Ms. Girard, who is mostly optimistic about the "Emeril" sitcom, does have one principal worry: the possibility that Mr. Lagasse's popular expressions "Bam!" and "Kick it up a notch!" become hackneyed and as overused as, say, NBC's "You are the weakest link, goodbye." For the most part, however, the Food Network has little to lose and lots to gain with the expansion of its franchises to broadcast networks, especially in the case of main course Emeril.
"If the show becomes a big hit, great, maybe it'll encourage people to check him out over on the Food Network," said Tim Brooks, senior VP-research at Lifetime, a competitor for the female viewer ages 18 to 49. "If it's a medium thing, it'll still serve as a big promotional vehicle because of the audience size that you get on a broadcast network. If it's a horrible failure, it's not going to hurt his cooking show. He's got his fans."
The sitcom was shopped by the producing tandem of Ms. Bloodworth and Mr. Thomason to various networks before Jeff Zucker, NBC's new entertainment president, took a bite. Mr. Zucker had competed against Mr. Lagasse's weekly cameo on ABC's "Good Morning America" when he was the executive producer of NBC's "Today." The NBC honcho has taken a risk with "Emeril," but not a huge one: He can't do worse in the Tuesday 8 p.m. time slot, where NBC finished last among the major networks last season as the high-profile "Michael Richards Show" bombed. "They saw something there that frankly I didn't see," said CBS President Leslie Moonves during the network upfront presentations in May about NBC's pickup of "Emeril."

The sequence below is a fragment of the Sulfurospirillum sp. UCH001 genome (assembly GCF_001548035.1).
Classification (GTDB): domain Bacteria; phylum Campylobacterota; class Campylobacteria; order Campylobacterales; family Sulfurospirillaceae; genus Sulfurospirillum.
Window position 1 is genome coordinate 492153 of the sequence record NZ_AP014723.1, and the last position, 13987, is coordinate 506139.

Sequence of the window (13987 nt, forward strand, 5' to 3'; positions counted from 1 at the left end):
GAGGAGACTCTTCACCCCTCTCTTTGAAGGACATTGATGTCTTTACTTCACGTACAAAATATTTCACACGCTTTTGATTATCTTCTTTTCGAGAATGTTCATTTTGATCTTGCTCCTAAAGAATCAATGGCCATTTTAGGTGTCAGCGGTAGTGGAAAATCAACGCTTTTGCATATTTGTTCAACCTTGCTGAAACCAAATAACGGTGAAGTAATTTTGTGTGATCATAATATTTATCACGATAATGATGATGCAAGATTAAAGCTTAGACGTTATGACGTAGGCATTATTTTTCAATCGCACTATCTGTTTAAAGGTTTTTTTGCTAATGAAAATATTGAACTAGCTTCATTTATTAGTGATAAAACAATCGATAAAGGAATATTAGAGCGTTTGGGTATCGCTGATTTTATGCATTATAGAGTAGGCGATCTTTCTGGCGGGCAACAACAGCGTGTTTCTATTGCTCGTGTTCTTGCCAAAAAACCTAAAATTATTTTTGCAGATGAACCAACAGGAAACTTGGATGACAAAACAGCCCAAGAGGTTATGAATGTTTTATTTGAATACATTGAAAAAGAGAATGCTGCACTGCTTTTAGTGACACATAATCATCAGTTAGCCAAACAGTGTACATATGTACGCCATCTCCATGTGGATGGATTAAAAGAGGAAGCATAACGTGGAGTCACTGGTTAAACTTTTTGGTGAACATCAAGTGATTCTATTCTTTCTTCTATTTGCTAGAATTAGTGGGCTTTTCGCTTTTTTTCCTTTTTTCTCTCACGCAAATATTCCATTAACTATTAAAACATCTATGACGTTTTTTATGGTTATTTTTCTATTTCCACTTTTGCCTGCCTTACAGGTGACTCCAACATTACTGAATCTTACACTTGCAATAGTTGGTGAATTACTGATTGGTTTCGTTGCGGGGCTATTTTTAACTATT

NBC spokesman Curt King said Mr. Lagasse "has struck a chord with many, many viewers across the country, certainly on the Food Network, and we're very hopeful and confident that people will be interested in watching him in a TV sitcom."
Each upfront season, in part to angle for a better deal, the ad community seems to pick a high-profile show and begin writing an early obituary. This year, "Emeril" got the knife with predictions of a short life span. "I wouldn't want to run on the second commercial pod," said Jon Mandel, co-managing director of Grey Global Group's MediaCom, suggesting viewership may end after the first show's initial ad break. "It's horrible. When you watch the pilot it's like you feel embarrassed for him. He's too much of a caricature of himself and it's not a funny caricature. He should stick to cooking because acting he cannot do."
"It's a shame Emeril doesn't seem comfortable in front of the camera in that setting," said Chris Geraci, senior VP-national TV buying at Omnicom Group's OMD USA. "He's not nearly as comfortable as he is when he's on his own show." NBC, of course, hopes the new pilot has the recipe to quiet the naysayers.